The TSA is finding itself under increasing scrutiny.
When not even a Sikh diplomat was spared from the demand to remove his turban at a US airport, the SGPC (the Sikhs’ representative body that manages Sikh shrines in India) held a demonstration outside the US Embassy in New Delhi to protest to the alleged targeting of Sikh turbans by the TSA.
However, the TSA is receiving heat not just from abroad, but also from home.
A Sacramento-area commercial airline pilot has blown the whistle on the TSA, publishing YouTube videos showing how easily airport ground crews were able to access airplanes without having to pass through security checkpoints like those that pilots, air crew and passengers must do.
A former spokesman for the SFO posits the security issue:
“A mechanic can come from home with his toolbox and roll it through the terminal, dressed in his uniform that signifies the airline, go up to the security door, scan his ID, drag his toolbox through the security door and he immediately has access to the airfield,” Wilson said. “Who knows what might be in that toolbox.”
While Sikh and other passengers have their rights infringed upon by the TSA and are being subjected to humiliating searches and questionable body scans, we are left to wonder how effective the TSA actually is, especially because the TSA’s record is kept secret:
Experts say every year since the September 11 attacks, federal agencies have conducted random, covert tests of airport security. A person briefed on the latest tests tells ABC News the failure rate approaches 70 percent at some major airports. Two weeks ago, TSA’s new director said every test gun, bomb part or knife got past screeners at some airports.
When we are finding out how porous security procedures are, it’s also important to keep in mind that the TSA spends hundreds of millions of dollars on security technology, such as the AIT scanners, which have questions about their effectiveness. They are purchased and installed anyway, thanks in some part to the significant and intimate lobbying by manufacturers to sell these to the TSA.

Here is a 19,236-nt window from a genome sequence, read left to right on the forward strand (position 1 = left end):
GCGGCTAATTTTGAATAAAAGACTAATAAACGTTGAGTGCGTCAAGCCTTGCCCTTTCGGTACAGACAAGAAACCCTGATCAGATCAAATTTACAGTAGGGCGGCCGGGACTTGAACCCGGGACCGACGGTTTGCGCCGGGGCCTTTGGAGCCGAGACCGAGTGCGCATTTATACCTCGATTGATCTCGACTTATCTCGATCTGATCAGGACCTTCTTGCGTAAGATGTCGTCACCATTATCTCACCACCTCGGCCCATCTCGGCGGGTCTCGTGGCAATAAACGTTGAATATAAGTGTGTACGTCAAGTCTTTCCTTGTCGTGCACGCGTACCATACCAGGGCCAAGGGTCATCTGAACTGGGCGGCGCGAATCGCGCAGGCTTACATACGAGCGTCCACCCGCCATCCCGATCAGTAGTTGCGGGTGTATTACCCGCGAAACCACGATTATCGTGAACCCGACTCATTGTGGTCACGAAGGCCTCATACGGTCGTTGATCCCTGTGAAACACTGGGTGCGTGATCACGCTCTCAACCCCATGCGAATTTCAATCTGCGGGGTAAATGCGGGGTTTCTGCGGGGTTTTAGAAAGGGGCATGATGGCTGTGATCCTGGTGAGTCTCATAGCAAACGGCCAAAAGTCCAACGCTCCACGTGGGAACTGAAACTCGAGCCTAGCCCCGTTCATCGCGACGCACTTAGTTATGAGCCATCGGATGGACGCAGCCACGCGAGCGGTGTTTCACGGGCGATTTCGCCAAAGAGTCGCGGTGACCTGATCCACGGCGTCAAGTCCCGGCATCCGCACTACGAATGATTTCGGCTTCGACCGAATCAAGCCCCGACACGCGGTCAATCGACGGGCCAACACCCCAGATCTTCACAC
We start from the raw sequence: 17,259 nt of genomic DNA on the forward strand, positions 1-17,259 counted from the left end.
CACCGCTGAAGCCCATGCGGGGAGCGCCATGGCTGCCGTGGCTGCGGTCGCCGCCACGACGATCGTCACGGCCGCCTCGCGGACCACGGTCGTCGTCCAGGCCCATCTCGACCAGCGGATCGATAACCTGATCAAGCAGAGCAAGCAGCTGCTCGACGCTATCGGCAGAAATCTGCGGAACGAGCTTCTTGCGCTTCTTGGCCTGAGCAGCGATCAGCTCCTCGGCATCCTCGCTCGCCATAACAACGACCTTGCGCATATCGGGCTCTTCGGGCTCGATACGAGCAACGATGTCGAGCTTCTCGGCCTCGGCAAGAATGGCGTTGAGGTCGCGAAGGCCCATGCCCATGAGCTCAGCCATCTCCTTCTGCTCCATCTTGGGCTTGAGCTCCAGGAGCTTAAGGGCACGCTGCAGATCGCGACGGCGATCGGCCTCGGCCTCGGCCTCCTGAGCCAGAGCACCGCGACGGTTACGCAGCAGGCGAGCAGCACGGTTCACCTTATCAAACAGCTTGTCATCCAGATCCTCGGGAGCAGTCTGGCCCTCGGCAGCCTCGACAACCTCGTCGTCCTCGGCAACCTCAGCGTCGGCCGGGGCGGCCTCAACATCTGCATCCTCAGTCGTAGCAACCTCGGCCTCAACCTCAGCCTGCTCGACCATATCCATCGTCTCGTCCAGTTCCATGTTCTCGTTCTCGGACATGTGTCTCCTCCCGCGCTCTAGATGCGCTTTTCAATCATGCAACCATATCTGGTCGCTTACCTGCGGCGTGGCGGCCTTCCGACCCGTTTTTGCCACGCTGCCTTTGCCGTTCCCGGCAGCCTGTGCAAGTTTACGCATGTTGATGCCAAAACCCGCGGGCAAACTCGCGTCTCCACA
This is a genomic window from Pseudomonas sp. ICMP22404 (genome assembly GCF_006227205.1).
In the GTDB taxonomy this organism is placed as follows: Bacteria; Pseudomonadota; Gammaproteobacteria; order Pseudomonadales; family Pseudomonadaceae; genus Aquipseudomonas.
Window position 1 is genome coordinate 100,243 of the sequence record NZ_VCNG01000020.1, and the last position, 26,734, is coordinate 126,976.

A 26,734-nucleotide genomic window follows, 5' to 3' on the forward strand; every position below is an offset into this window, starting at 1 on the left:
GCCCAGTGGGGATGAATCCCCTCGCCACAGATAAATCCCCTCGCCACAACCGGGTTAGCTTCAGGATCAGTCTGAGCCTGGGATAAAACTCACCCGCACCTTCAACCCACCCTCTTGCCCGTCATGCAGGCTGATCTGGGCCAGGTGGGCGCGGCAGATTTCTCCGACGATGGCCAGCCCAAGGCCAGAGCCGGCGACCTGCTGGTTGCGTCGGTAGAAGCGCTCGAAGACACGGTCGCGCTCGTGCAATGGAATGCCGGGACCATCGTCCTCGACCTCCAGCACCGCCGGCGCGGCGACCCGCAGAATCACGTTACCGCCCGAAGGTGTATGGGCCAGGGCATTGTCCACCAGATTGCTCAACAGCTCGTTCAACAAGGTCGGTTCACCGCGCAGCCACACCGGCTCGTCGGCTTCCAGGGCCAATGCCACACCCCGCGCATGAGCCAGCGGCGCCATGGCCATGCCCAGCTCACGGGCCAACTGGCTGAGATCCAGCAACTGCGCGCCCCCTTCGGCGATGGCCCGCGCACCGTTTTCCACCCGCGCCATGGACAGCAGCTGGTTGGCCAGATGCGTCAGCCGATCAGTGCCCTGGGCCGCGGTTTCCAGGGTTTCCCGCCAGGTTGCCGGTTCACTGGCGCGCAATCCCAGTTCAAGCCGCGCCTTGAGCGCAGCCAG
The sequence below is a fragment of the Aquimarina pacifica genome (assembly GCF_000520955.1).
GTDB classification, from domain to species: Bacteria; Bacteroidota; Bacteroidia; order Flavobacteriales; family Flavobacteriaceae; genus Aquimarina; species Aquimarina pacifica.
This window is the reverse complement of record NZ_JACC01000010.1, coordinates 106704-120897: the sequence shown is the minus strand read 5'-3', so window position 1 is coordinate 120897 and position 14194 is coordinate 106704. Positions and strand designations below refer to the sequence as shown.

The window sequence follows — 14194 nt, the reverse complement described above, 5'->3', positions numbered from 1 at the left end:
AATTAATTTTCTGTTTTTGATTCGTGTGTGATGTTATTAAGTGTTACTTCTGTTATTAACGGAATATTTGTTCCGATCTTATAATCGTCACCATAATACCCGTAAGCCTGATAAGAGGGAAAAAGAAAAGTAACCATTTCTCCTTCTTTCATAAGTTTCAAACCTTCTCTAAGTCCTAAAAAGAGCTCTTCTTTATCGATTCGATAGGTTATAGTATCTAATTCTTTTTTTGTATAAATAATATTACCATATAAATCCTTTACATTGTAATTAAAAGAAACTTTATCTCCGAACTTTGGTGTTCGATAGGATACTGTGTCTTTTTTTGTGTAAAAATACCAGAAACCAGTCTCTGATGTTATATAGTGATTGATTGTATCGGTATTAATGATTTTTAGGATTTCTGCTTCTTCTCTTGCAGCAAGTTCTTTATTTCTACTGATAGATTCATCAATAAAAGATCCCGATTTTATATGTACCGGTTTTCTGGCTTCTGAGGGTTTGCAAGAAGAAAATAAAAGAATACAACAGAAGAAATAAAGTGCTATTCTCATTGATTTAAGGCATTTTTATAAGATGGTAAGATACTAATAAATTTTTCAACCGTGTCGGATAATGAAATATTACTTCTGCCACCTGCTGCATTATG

For leaking these videos to the public, the TSA initiated an investigation of the pilot and sent federal agents to his home to confiscate his firearm and badge. The pilot resigned as a Federal Flight Deck Officer, and a US Congressman is now calling on the TSA to cease its harrassment of the pilot:
“Rather than going out and fixing the problem, they’re going out and harassing the person that brought it to their attention,” said Congressman Peter Hoekstra, a Republican from Michigan.
At the request of his airline, the pilot pulled the videos from YouTube, but he remains unrepentant about posting the videos because he believes more light needs to be shed on airport security:
“As you can see, airport security is kind of a farce. It’s only smoke and mirrors so you people believe there is actually something going on here,” the pilot narrates.
Where there is smoke, there is fire. Are the TSA’s activities purely the interests of airline security, or is something else really going on here?